It’s official: Merger madness is back. Preliminary figures for the first quarter of 2004 indicate that this is already shaping up to be a blockbuster year.
The dramatic increase in activity may come as a surprise to some. Earlier this year many in the M&A industry were reluctant to predict a marked upturn. Others showed cautious optimism. Back in January, JPMorgan’s head of European investment banking, Klaus Diederichs, told Global Finance that there were signs that the world’s economic gloom was lifting and that “momentum would hold through.” In retrospect that was an understatement of monumental proportions. According to Thomson Financial, nearly 1,000 corporate M&A deals were announced in the first two months of 2004—the most since 2001.More remarkable still,by mid-March the dollar value of announced M&A in the US alone had reached $272.4 billion, up from $61.9 billion in the same period of 2003.Worldwide, the dollar value of announced M&A for the year to date was $488.7 billion, up from $235 billion in the same period of 2003.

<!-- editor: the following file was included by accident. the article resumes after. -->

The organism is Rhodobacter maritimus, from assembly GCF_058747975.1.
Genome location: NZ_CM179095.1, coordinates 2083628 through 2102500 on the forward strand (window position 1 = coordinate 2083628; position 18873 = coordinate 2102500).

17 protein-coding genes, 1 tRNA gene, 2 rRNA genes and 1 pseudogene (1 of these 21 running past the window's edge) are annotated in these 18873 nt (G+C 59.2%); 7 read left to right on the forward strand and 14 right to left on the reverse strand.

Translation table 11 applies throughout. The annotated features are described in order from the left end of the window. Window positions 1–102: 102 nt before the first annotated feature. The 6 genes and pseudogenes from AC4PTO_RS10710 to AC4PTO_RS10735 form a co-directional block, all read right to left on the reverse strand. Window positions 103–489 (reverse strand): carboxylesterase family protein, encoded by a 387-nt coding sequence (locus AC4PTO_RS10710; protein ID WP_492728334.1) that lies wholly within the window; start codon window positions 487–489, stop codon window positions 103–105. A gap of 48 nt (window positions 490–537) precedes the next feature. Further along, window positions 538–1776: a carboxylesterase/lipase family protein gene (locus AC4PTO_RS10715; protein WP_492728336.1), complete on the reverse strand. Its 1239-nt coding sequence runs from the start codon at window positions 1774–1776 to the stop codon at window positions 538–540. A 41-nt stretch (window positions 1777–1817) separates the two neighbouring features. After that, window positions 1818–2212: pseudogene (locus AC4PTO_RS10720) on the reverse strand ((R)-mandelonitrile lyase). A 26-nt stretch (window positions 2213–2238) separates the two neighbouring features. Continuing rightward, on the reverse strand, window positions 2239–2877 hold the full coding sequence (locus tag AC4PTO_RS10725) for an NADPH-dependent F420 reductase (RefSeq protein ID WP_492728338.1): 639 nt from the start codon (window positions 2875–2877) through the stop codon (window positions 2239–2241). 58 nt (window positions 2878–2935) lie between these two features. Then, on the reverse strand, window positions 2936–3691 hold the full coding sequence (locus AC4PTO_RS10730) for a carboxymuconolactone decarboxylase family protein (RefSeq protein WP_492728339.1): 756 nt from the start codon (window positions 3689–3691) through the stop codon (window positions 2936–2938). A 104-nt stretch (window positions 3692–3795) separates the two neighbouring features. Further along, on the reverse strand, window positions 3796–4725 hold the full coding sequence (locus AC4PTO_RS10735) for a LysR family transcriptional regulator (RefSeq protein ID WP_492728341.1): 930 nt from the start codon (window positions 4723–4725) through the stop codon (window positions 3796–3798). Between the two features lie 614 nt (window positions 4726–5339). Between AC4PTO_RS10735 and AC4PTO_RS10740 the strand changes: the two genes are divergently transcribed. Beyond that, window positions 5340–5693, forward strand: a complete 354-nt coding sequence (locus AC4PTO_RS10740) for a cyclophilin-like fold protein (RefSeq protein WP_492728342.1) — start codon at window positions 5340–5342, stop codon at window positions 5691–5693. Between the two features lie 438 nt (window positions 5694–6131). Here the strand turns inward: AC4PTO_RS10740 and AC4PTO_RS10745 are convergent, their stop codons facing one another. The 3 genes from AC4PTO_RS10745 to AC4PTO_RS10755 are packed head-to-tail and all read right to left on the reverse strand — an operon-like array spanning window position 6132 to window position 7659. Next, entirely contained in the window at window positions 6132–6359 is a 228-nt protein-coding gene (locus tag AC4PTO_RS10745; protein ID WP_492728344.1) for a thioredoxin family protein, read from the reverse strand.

The deals themselves have been impressive, too. Barely had the markets digested the near-$60 billion JPMorgan Chase-BankOne deal than Comcast was out on the acquisition trail with its hostile bid for Walt Disney, valued at a monstrous $66.7 billion. In France, the market has been spicing up, too, with Sanofi- Synthelabo’s hostile $66 billion tender offer for rival pharmaceutical giant Aventis. And after much speculation the US’s Cingular Wireless agreed to acquire AT&T Wireless for $47.5 billion.
February was particularly hot.According to Dealogic, the dollar value of mergers and acquisitions worldwide hit $238.6 billion in that month alone, the highest total since $286.3 billion in October 2000.Those old enough to remember the frenzy of 1999-2000 will be wondering, however, if things have got a little bit too hot out there.